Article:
June 25, 2012
Danielle Deabler, NPR




NPR brings listeners four days of live coverage from the annual Aspen Environment Forum and Aspen Ideas Festival beginning today. Talk of the Nation kicks off the coverage this afternoon, broadcasting from the Paepcke Auditorium in front of a live audience as the world's top environmental scientists and scholars convene at the Aspen Environment Forum. As the Aspen Ideas Festival begins this week, Talk of the Nation will broadcast from Paepcke on Tuesday, June 26 and from Hotel Jerome Wednesday, June 27 and Thursday, June 28, featuring conversations with thought leaders from the festival.

This year marks the show's second live broadcast from the Aspen Ideas Festival and a first from the Aspen Environment Forum. Throughout the week, Talk of the Nation host Neal Conan will converse with leaders in the environment and conservation; social media; politics; and international affairs addressing today's most relevant and pressing issues. Listeners can call (800) 989-8255, email talk@npr.org or visit NPR.org to submit questions.

The live shows will air daily on Talk of the Nation from 12:00PM-2:00PM MT (2:00PM-4:00PM ET); find local stations and broadcast times at npr.org/stations; audio will be available each day at 6PM (ET) online at NPR.org. A full rundown from each day's show is below.

Talk of the Nation is NPR's midday call-in program that explores politics, pop culture, education, religion, books, health, family and music, and invites listeners to join the conversation. The program has more than 3.2 million weekly listeners and is broadcast on more than 320 NPR Member stations nationwide.

NOTE: Schedule is subject to change.

Monday, June 25
Aspen Environment Forum: Paepcke Auditorium

12-12:20 - Supreme Court Immigration Decision
The Supreme Court today delivered a split ruling on Arizona's tough immigration law, striking down key elements of S.B. 1070 but allowing the controversial "show me your papers" provision to stand. Host Neal Conan talks with David Savage, Supreme Court correspondent for the Los Angeles Times and The Chicago Tribune, about practical and political implications of today's Court decision.

12:20-1:00 - What Are We Seeing?
Host Neal Conan talks with biologist George Divoky about recent changes in arctic Alaska and with research ecologist Craig Allen about how forests are being affected by climate variation and drought. NPR Science Correspondent Richard Harris joins the conversation from NPR headquarters in Washington, D.C. to respond to listener observations.

1:00-1:40 - Life in The Field
Biologist and naturalist E.O. Wilson and underwater explorer Sylvia Earle are giants in their fields. They discuss what they've learned over the years and the futures they see in biology and marine studies.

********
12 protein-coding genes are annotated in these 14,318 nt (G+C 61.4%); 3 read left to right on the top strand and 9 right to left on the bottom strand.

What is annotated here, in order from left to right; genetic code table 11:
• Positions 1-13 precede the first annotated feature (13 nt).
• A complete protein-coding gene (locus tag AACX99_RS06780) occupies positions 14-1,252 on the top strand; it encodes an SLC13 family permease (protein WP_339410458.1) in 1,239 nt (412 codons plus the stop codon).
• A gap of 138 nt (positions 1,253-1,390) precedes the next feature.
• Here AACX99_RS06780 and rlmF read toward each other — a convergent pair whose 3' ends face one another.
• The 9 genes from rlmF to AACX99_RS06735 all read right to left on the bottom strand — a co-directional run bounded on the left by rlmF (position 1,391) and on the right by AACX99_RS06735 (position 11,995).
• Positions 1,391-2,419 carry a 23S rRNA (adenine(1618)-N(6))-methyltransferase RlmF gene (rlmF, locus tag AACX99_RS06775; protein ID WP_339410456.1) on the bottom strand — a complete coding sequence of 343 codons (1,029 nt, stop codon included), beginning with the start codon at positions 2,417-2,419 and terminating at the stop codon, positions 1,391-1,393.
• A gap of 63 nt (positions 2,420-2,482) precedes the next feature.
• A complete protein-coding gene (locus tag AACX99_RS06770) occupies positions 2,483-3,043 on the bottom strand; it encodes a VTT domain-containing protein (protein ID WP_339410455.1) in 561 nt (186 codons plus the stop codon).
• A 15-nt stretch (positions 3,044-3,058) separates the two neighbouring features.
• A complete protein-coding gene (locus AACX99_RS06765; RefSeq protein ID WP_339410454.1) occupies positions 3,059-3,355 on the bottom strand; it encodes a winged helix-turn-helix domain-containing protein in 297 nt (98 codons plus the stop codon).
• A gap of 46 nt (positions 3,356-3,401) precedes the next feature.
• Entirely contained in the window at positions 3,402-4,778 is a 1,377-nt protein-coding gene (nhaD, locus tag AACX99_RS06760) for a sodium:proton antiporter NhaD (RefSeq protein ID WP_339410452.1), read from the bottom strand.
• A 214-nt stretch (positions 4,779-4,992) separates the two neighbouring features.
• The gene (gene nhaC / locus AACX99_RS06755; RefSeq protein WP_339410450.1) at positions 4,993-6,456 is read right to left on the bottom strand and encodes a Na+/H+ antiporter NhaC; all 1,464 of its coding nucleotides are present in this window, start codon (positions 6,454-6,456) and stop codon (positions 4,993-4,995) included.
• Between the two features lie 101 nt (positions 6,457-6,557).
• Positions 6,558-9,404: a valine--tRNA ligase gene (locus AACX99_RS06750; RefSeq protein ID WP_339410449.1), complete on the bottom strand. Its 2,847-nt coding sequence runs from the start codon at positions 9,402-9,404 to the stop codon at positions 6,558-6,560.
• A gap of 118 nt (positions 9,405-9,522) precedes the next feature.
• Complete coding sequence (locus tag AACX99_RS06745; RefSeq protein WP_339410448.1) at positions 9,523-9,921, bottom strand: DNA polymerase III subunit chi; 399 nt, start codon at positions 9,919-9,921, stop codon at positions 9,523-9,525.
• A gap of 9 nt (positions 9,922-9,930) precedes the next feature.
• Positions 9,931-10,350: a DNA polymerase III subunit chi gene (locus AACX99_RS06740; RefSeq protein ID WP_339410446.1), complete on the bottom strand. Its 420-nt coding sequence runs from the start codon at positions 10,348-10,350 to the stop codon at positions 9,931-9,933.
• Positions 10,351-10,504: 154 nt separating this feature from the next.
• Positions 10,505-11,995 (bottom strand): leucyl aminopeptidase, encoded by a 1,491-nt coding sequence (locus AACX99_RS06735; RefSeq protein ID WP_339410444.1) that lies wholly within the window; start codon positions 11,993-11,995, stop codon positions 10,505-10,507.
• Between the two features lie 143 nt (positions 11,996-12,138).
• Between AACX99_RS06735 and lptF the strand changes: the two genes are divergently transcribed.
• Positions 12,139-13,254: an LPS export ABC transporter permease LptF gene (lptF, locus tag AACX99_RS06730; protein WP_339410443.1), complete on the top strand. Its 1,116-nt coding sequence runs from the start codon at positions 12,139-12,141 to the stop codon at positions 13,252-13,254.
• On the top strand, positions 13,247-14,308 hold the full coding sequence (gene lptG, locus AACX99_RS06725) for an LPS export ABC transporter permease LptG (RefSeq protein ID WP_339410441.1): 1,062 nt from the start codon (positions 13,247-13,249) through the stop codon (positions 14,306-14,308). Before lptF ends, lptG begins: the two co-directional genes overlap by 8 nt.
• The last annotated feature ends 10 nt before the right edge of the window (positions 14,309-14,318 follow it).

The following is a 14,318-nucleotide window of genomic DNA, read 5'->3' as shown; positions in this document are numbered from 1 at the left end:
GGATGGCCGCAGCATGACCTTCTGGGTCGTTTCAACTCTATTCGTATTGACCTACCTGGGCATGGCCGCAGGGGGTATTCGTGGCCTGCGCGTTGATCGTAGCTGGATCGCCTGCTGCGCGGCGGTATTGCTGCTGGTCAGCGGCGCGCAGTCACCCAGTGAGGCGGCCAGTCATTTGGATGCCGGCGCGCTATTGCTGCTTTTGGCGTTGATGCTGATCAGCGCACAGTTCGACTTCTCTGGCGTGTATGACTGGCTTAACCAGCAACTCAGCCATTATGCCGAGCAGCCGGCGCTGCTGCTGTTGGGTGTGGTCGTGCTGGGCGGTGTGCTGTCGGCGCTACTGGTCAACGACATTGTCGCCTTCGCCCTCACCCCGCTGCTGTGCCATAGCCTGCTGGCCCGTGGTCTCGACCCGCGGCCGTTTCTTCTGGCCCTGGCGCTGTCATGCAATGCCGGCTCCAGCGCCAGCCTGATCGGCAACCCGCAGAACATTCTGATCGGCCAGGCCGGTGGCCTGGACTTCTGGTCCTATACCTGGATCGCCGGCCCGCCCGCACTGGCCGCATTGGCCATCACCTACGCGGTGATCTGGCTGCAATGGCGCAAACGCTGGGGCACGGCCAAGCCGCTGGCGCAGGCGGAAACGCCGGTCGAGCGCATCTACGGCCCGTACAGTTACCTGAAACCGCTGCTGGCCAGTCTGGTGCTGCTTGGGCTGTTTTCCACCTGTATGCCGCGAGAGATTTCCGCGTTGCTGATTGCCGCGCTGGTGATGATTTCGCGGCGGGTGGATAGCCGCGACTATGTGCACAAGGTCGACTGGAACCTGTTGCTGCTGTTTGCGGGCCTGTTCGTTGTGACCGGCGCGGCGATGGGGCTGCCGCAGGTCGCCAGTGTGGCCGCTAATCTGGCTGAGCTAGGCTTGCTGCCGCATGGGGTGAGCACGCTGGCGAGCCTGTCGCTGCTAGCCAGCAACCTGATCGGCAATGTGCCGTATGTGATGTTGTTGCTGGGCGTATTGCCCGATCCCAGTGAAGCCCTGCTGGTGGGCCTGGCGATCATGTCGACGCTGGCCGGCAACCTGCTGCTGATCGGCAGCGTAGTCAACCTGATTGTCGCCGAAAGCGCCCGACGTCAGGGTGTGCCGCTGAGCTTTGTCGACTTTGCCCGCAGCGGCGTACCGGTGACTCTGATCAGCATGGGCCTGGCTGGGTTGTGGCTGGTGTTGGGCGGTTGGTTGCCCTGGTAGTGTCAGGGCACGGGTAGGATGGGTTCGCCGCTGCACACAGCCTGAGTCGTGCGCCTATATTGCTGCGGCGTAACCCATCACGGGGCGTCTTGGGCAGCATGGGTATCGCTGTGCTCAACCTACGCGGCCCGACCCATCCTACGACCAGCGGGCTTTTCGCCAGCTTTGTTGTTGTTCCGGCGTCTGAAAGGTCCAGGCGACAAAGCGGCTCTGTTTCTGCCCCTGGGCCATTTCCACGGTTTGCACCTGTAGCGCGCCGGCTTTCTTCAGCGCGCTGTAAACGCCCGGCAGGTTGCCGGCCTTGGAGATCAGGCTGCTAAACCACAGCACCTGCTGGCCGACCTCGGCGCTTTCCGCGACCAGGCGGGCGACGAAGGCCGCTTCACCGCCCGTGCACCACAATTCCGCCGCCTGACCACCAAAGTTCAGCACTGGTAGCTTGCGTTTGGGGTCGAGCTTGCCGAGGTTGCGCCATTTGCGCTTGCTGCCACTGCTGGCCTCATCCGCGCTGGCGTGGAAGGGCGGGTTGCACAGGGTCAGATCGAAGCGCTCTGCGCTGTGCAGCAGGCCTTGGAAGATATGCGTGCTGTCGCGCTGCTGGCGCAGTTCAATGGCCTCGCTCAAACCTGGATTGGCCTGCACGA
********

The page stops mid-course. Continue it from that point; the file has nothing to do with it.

1:40-2:00 - Species Revival
Stewart Brand, author of Whole Earth Discipline and founder of the Whole Earth Catalog, discusses his efforts to bring back extinct animals, from the wooly mammoth to the passenger pigeon.

Tuesday, June 26
Pre-festival: Paepcke Auditorium
Seats filled by people from the local community and Aspen Public Radio.

12-12:40 The Colorado River: Why It Matters
Sandra Postel, is the director and founder of the Global Water Policy Project, and photographer Peter McBride explain why the seventh largest river in the United States is so vital to the world.

12:40-1:00 The Democracy of Storytelling
Acclaimed novelist Colum McCann discusses his storytelling process and the inspiration behind his fiction.

1:00-1:40 Rewriting The Middle East
There's more to the Middle East than what's in the news. Humorist Firoozeh Dumas, a novelist Assaf Gavron and scholar and writer Reza Aslan discuss what literature teaches us about the Middle East.

1:40-2:00 Stories of Immigration
Award-winning author Luis Alberto Urrea, author of The Devil's Highway, discusses stories of immigration and the conversations sparked by the Supreme Court ruling on the Arizona immigration law.

Wednesday, June 27
Aspen Ideas Festival: Ballroom of the Hotel Jerome

12-12:40 - Politics
NPR Senior Washington Editor Ron Elving recaps the week. Vin Weber, former Republican member of Congress and partner of the consulting firm Mercury/Clark & Weinstock, and Anna Greenberg, senior vice president of Greenberg Quinlan Rosner, discuss what it will take to win the 2012 presidential election.

12:40-1 - Dina Temple-Raston
NPR's Dina Temple-Raston talks about the story she broke on FBI investigations into Islamist extremists in the military.

1-1:40 - Who Gets What
Kenneth Feinberg, managing partner of Feinberg Rozen, LLP, discuss his role in determining fair compensation for victims of tragedies like 9/11 and the Virginia Tech Massacre.

1:40-2 - Solving Problems with Video Games
Constance Steinkuehler Squire, senior policy analyst in the White House Office of Science and Technology Policy, discusses the possibilities for using video games in policy, education, science and more.

Thursday, June 28
Aspen Ideas Festival: Ballroom of the Hotel Jerome

12-12:40 - Exporting Democracy
Robert Kagan, senior fellow in foreign policy at Brookings Institute, and Richard Pildes, professor of constitutional law at New York University School of Law, lead a discussion of America's role in the world and how democracy has become key to legitimacy for modern societies.

12:40-1 Ender - What Do We Believe And Why?
Mark Penn, worldwide CEO of Burson-Marsteller, discusses the results of a poll on American values.

1-1:40 Making Work Work
Ben Waber, president and CEO of Sociometric Solutions, and NPR's Shankar Vedantam discuss how social networks in the workplace influence happiness.

1:40-2 - Behind the Photographs
Musician and DJ Moby discusses the inspiration behind the photographs in his book Destroyed, and his passion for photographing architecture around Los Angeles.